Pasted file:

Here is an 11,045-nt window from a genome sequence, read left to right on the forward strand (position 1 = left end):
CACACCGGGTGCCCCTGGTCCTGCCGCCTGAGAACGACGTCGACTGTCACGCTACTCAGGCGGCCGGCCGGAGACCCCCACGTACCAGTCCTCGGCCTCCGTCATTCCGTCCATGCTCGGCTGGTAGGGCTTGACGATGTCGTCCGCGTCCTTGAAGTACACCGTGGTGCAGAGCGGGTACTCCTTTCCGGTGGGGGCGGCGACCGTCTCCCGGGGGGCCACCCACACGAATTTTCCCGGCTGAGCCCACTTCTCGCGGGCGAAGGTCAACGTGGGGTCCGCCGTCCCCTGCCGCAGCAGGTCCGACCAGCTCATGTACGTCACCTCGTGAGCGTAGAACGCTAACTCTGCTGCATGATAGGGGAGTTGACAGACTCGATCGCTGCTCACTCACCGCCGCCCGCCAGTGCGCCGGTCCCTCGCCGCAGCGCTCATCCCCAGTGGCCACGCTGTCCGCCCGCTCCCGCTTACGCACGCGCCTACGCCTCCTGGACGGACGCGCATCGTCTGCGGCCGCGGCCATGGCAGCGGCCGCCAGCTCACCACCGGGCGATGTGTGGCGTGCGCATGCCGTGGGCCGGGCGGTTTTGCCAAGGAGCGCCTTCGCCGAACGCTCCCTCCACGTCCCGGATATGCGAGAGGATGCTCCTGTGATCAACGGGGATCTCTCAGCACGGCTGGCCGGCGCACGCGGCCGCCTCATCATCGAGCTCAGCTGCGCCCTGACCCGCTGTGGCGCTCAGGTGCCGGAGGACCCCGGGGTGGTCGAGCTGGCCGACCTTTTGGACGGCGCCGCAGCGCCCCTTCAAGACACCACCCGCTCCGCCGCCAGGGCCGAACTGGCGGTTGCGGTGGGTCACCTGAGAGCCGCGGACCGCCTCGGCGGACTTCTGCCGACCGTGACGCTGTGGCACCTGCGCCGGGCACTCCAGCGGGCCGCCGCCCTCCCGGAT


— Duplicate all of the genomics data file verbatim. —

Here is an 11,045-nt window from a genome sequence, read left to right on the forward strand (position 1 = left end):
CACACCGGGTGCCCCTGGTCCTGCCGCCTGAGAACGACGTCGACTGTCACGCTACTCAGGCGGCCGGCCGGAGACCCCCACGTACCAGTCCTCGGCCTCCGTCATTCCGTCCATGCTCGGCTGGTAGGGCTTGACGATGTCGTCCGCGTCCTTGAAGTACACCGTGGTGCAGAGCGGGTACTCCTTTCCGGTGGGGGCGGCGACCGTCTCCCGGGGGGCCACCCACACGAATTTTCCCGGCTGAGCCCACTTCTCGCGGGCGAAGGTCAACGTGGGGTCCGCCGTCCCCTGCCGCAGCAGGTCCGACCAGCTCATGTACGTCACCTCGTGAGCGTAGAACGCTAACTCTGCTGCATGATAGGGGAGTTGACAGACTCGATCGCTGCTCACTCACCGCCGCCCGCCAGTGCGCCGGTCCCTCGCCGCAGCGCTCATCCCCAGTGGCCACGCTGTCCGCCCGCTCCCGCTTACGCACGCGCCTACGCCTCCTGGACGGACGCGCATCGTCTGCGGCCGCGGCCATGGCAGCGGCCGCCAGCTCACCACCGGGCGATGTGTGGCGTGCGCATGCCGTGGGCCGGGCGGTTTTGCCAAGGAGCGCCTTCGCCGAACGCTCCCTCCACGTCCCGGATATGCGAGAGGATGCTCCTGTGATCAACGGGGATCTCTCAGCACGGCTGGCCGGCGCACGCGGCCGCCTCATCATCGAGCTCAGCTGCGCCCTGACCCGCTGTGGCGCTCAGGTGCCGGAGGACCCCGGGGTGGTCGAGCTGGCCGACCTTTTGGACGGCGCCGCAGCGCCCCTTCAAGACACCACCCGCTCCGCCGCCAGGGCCGAACTGGCGGTTGCGGTGGGTCACCTGAGAGCCGCGGACCGCCTCGGCGGACTTCTGCCGACCGTGACGCTGTGGCACCTGCGCCGGGCACTCCAGCGGGCCGCCGCCCTCCCGGAT